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ESG-1 Conducts Successful EOD Exercise with Australian Navy

Navy NewsStand

Story Number: NNS050829-08
Release Date: 8/29/2005 2:56:00 PM

By Photographer’s Mate 3rd Class (AW/SW) Tony Spiker, ESG 1 Public Affairs

DARWIN, Australia (NNS) -- The members of Explosive Ordnance Disposal Mobile Unit (EODMU) 3 Detachment 7 and EOD Marines from the 13th Marine Expeditionary Unit conducted training exercises here with the Australian Clearance Diving Teams (AUSCDT) Aug. 15-21.

The teams spent their time suspended from the bottom of flying aircraft, sliding down ropes and jumping from hovering helicopters, diving among sunken war relics and driving at high speed down the dirt roads of the Northern Territory.

“EOD is a reactive community; we do a dangerous job when called to do it,” said Lt. Scott Kerns, officer in charge of the detachment. “In the meantime, it is great to be in a job where the training and real-world operations are such a rush.”

One such training event was the helo-cast and recovery. In it, a helicopter flies low and slow over the water near the target, allowing the EOD team members to jump out one at a time. The technique is used for quick insertion to dispose of floating mines that pose a hazard to shipping.

The teams also practiced Special Purpose Insertion and Extraction (SPIE) and fast roping. These techniques are used for tactical insertion for a ground or ship target. In SPIE rigging, up to eight personnel are attached to a rope suspended from a helicopter and lifted off or set on the ground without having to land the helicopter. In fast roping, EOD team members slide down a rope from a helicopter, sometimes as high as 60 feet off the ground.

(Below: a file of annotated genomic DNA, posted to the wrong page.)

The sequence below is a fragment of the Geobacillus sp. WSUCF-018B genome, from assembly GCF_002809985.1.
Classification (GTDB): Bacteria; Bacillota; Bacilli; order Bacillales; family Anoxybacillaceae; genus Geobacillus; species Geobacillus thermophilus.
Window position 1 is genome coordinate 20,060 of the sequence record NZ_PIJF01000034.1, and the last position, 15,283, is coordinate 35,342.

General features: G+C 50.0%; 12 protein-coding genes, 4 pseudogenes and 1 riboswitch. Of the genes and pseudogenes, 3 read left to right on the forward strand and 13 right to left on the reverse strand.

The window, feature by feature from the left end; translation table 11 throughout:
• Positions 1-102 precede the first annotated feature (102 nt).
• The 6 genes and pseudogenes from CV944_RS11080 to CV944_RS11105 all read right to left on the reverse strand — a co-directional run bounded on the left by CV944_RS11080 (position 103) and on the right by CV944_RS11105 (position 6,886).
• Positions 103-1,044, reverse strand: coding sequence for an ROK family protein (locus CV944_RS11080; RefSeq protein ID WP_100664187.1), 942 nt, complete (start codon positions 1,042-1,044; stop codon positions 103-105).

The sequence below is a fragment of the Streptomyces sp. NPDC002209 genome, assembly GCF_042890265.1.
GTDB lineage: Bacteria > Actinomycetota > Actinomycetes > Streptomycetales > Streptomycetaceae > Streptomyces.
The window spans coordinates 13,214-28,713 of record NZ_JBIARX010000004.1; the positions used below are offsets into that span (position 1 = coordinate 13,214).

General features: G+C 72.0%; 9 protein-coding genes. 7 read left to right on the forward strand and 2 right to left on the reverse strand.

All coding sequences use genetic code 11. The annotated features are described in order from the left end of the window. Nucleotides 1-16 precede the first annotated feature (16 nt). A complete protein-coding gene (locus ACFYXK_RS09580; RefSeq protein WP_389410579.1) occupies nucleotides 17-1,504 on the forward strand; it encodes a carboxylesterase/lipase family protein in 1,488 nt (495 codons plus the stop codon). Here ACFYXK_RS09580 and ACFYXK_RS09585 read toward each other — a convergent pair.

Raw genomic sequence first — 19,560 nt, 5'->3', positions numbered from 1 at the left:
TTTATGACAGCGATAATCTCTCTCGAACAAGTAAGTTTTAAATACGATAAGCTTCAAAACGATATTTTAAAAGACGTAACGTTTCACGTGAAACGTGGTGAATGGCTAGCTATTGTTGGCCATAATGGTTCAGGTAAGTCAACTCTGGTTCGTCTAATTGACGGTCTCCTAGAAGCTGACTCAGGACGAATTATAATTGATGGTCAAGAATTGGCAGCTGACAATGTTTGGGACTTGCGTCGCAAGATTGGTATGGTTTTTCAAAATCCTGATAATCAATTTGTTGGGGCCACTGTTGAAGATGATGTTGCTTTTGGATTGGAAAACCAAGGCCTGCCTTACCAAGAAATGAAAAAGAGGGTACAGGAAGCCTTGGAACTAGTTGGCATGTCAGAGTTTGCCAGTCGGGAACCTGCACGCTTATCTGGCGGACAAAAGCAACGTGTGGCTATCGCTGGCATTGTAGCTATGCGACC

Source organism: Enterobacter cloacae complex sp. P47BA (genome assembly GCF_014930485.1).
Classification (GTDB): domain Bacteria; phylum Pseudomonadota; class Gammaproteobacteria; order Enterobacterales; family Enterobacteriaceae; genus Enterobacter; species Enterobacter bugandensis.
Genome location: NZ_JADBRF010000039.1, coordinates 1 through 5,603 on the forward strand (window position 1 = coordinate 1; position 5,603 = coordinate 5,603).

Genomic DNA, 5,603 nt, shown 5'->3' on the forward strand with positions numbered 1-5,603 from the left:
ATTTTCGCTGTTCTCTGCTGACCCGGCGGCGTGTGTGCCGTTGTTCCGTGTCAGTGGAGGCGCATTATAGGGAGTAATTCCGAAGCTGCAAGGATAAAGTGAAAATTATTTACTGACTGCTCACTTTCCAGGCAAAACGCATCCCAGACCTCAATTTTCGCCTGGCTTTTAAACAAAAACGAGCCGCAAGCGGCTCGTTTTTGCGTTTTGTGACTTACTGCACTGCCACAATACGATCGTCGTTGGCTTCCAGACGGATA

The training improved the tactical proficiency for the Navy and Marine EOD units as ESG-1 heads into the U.S. 5th Fleet area of operations, but it had other benefits as well.

“The whole point of interoperability is to improve the relationship in the Navy and Marine Corps Team. In the past, exercises such as this have only included members of the Australian navy and our Navy. In this exercise, we were able to include the Marine EOD unit, which added another level of cooperation to the event," said Kerns. "[And] as always, serving alongside the first-rate sailors of Australia is an honor.”

“I love working with the AUSCDTs," said Chief Gunner's Mate Jerry Huff. "They are extremely professional and top notch in their field. They work hard and play hard, and this experience has definitely strengthened the bond between our units.”


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